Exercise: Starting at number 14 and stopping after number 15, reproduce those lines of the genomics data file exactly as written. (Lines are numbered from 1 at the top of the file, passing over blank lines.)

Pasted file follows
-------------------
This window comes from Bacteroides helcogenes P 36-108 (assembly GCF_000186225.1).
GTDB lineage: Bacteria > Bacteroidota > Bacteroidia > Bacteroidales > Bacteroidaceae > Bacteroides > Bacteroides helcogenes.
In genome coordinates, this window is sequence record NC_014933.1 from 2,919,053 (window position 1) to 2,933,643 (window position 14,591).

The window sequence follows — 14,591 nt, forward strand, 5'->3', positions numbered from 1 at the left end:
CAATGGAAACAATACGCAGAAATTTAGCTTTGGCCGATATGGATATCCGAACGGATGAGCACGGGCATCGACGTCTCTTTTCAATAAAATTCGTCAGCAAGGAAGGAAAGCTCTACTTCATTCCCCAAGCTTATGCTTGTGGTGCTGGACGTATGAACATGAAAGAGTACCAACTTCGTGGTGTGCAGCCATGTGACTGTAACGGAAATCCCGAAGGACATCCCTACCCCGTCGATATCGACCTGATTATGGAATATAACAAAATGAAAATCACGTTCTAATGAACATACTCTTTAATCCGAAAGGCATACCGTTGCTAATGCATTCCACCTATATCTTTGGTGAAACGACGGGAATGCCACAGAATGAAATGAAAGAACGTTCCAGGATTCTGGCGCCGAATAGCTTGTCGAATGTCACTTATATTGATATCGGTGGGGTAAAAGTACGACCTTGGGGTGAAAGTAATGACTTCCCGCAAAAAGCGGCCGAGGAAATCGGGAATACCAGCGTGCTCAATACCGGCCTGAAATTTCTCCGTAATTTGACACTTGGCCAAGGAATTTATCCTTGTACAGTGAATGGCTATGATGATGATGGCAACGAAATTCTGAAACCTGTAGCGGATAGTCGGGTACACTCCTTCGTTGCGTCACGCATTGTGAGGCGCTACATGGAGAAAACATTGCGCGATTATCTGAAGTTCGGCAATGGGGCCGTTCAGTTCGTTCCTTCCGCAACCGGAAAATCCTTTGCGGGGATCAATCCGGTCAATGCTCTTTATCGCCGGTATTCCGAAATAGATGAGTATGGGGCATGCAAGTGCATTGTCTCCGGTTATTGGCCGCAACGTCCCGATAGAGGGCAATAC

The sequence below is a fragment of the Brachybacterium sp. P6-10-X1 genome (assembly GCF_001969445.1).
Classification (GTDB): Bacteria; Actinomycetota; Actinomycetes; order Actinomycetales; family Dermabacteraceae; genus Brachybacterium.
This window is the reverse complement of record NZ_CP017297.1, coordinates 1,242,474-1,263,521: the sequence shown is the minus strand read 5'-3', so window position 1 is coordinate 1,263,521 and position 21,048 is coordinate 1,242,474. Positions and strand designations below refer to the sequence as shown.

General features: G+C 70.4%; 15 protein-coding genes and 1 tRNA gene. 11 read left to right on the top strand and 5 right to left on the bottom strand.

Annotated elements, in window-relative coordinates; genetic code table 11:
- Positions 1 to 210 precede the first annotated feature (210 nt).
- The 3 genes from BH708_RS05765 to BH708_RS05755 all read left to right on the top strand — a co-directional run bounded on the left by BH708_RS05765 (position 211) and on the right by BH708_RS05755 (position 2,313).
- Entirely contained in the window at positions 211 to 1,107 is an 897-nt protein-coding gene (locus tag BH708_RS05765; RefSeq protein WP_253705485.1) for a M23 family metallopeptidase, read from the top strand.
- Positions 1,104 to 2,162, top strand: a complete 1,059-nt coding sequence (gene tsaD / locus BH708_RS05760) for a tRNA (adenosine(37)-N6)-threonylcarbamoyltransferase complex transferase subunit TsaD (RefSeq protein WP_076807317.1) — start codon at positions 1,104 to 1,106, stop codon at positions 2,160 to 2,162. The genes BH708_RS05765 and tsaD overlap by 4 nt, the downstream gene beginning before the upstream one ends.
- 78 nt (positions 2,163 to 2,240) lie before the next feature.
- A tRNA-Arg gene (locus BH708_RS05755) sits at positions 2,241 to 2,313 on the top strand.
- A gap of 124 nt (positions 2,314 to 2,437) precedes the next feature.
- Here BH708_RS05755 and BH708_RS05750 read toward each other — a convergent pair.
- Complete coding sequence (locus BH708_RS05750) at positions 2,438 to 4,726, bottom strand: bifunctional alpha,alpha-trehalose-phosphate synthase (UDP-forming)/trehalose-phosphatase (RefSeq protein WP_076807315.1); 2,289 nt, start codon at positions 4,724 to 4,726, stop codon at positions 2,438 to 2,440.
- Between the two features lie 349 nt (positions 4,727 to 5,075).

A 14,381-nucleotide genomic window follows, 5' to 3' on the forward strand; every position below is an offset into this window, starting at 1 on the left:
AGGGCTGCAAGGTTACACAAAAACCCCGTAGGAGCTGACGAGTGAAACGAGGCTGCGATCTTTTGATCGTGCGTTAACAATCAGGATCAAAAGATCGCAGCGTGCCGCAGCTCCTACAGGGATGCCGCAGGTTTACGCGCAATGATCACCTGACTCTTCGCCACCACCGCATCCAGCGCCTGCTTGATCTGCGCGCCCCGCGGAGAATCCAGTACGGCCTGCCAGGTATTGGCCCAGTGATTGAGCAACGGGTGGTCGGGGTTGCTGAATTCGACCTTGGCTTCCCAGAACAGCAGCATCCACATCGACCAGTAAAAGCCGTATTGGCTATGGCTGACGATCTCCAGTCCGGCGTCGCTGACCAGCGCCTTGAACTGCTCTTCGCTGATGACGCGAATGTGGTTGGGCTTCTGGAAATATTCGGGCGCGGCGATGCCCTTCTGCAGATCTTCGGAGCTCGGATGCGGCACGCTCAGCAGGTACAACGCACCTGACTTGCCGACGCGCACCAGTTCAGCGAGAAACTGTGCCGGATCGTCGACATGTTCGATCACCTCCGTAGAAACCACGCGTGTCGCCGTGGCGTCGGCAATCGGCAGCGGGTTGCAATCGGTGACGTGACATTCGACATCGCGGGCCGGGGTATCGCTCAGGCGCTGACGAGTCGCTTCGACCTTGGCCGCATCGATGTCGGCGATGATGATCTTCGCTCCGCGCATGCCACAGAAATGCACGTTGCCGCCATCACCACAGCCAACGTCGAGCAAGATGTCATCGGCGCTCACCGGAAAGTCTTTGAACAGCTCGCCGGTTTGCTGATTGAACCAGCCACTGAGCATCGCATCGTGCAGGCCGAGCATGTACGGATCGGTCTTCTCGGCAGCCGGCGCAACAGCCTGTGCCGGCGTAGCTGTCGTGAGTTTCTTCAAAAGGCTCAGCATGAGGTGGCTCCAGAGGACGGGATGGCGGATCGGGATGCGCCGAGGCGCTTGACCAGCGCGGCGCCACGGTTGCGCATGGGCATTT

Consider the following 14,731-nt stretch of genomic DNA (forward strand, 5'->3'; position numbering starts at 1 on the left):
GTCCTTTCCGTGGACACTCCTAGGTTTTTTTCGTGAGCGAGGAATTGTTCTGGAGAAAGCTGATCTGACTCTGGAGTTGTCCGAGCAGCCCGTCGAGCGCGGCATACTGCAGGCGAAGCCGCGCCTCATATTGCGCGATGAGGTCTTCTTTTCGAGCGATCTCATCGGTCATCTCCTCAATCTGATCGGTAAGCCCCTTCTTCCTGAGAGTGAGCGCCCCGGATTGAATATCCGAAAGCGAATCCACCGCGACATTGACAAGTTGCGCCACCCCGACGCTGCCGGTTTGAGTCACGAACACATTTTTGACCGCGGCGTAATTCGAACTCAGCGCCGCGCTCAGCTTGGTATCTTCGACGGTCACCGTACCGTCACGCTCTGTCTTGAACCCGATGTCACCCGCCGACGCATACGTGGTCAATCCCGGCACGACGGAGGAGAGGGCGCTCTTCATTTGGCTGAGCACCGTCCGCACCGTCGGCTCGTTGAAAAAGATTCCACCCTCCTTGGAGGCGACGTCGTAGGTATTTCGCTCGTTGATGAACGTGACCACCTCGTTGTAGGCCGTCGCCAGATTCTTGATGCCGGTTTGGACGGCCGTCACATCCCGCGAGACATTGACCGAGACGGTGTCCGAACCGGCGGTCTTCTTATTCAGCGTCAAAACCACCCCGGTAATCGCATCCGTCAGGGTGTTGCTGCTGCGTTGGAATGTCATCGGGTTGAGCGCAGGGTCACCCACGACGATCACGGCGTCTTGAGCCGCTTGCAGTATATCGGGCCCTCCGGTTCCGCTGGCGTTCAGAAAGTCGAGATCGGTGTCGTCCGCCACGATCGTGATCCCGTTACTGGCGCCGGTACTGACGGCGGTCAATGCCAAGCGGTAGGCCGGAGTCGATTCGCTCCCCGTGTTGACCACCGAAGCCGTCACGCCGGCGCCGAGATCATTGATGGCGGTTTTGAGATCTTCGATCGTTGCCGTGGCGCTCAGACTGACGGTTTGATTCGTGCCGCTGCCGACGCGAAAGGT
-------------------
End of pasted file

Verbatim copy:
- Positions 1,104 to 2,162, top strand: a complete 1,059-nt coding sequence (gene tsaD / locus BH708_RS05760) for a tRNA (adenosine(37)-N6)-threonylcarbamoyltransferase complex transferase subunit TsaD (RefSeq protein WP_076807317.1) — start codon at positions 1,104 to 1,106, stop codon at positions 2,160 to 2,162. The genes BH708_RS05765 and tsaD overlap by 4 nt, the downstream gene beginning before the upstream one ends.
- 78 nt (positions 2,163 to 2,240) lie before the next feature.